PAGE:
Tesla is largely abandoning its long-controversial retail model of factory-owned stores, it said Thursday, turning instead to an equally radical model for selling cars — online sales only.
The shift in retail strategy occurs as the California electric-vehicle maker grapples to compete in a new world of lower-priced EVs. The moves comes as Tesla announced plans to bring the US$35,000 version of the Model 3 electric sedan to market as early as March. Canadian pricing hasn't been announced.
"Over the next few months, we will be winding down many of our stores, with a small number of stores in high-traffic locations remaining as galleries, showcases and Tesla information centers," the company said.
"Shifting all sales online, combined with other ongoing cost efficiencies, will enable us to lower all vehicle prices by about 6% on average, allowing us to achieve the US$35,000 Model 3 price point earlier than we expected," the company said.
Tesla has locked horns with states and franchised dealers for years over its model of factory-owned stores — a concept that many state laws have long prohibited to protect traditional franchised new-vehicle dealers.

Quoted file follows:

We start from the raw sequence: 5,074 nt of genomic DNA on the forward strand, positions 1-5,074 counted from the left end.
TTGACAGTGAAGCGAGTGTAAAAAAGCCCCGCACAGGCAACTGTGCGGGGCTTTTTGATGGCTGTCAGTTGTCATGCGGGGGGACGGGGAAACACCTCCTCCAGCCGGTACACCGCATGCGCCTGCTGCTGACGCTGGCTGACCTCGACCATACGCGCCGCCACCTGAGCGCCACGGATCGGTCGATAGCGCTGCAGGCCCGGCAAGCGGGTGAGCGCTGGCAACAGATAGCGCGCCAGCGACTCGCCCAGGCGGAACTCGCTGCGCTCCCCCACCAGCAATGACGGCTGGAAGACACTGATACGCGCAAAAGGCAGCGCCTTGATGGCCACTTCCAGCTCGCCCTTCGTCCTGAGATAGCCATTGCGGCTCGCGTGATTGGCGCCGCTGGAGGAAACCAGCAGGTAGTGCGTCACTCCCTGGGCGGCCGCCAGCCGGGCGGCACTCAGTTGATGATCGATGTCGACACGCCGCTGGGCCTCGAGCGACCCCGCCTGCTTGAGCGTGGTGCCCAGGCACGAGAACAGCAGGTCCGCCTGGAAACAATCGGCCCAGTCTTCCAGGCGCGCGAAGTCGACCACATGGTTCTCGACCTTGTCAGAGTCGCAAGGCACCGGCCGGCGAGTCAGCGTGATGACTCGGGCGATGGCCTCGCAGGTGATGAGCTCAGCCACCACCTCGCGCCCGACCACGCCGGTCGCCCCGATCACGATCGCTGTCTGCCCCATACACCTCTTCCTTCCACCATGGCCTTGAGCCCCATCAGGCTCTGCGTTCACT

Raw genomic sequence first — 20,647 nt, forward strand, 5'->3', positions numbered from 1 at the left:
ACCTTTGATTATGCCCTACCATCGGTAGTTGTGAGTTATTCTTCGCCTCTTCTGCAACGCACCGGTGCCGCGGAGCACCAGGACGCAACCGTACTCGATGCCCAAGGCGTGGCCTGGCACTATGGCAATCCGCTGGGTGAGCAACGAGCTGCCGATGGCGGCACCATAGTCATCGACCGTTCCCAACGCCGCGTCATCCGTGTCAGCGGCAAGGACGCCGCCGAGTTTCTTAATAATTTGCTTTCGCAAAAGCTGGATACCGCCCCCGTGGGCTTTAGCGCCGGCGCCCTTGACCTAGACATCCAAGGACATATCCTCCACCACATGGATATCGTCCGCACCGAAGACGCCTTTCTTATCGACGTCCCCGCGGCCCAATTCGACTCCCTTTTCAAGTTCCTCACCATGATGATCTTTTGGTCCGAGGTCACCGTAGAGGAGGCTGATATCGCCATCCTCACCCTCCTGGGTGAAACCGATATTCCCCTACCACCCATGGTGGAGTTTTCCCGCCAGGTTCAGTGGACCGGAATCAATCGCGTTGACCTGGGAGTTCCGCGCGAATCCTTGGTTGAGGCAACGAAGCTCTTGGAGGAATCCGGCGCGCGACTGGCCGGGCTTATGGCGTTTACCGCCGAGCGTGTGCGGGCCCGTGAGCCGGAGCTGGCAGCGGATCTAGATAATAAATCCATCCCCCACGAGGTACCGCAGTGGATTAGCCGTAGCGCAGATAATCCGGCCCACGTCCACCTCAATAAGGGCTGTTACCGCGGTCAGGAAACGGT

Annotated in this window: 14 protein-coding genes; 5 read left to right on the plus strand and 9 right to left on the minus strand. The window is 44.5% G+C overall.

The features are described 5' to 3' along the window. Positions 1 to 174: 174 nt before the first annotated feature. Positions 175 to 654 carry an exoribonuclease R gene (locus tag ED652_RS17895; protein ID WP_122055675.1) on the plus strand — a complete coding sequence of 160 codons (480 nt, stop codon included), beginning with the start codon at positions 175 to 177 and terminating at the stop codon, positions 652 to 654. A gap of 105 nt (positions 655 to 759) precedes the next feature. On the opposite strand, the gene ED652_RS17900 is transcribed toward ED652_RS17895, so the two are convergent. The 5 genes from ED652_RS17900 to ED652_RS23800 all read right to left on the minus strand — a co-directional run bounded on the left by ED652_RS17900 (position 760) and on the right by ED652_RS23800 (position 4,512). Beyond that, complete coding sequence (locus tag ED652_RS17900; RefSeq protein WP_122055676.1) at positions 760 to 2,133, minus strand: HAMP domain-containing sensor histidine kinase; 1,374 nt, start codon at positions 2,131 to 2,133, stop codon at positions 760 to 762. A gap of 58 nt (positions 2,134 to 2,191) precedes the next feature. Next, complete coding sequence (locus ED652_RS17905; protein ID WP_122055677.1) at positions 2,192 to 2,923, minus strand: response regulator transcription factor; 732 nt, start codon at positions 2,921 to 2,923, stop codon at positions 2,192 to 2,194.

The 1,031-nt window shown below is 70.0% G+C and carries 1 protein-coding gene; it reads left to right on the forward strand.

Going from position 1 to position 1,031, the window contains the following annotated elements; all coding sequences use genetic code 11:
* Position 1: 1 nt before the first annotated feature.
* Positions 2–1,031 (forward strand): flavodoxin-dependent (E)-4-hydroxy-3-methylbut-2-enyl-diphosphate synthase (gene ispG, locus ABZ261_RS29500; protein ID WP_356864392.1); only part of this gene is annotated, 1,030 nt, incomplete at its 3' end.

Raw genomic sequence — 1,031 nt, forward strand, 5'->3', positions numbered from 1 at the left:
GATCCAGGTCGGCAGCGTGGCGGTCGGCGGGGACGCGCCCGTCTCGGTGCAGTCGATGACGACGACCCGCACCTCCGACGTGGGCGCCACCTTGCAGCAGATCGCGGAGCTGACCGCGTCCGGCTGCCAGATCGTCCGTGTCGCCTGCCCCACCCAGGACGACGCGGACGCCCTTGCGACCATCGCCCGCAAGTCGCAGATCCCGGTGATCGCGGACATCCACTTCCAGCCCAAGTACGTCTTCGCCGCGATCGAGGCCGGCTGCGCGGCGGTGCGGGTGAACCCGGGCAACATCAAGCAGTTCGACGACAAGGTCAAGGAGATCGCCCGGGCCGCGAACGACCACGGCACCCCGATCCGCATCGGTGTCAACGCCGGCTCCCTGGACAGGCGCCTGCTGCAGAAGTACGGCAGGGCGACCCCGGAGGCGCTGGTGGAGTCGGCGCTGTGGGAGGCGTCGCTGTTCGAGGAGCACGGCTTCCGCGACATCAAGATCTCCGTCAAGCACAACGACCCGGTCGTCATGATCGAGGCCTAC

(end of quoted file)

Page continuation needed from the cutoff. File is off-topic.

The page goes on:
Many of Tesla's approximately 120 U.S. stores are located in malls and shopping centers. Unlike the traditional all-inclusive "Taj Mahal" auto dealership, Tesla stores have small real estate footprints and lack a service center and finance and insurance department. The stores serve as vehicle showcases, information centers and test drive locations. New vehicles are typically ordered online.
But as more automakers begin challenging the EV upstart in earnest, Tesla is looking for ways to lower sticker prices without sacrificing long-term profitability. Tesla said it will jettison most of its stores to move to exclusive online retailing.
"You can now buy a Tesla in North America via your phone in about 1 minute, and that capability will soon be extended worldwide," the company said.
If succesful, Tesla's planned online-only sales model will further pressure an auto industry that finds itself bound by franchise dealer laws.
"There are a lot of other chains out there that are virtual," Karl Brauer, publisher of Kelley Blue Book and Autotrader said. "Amazon has shown us that you don't have to have a physical presence."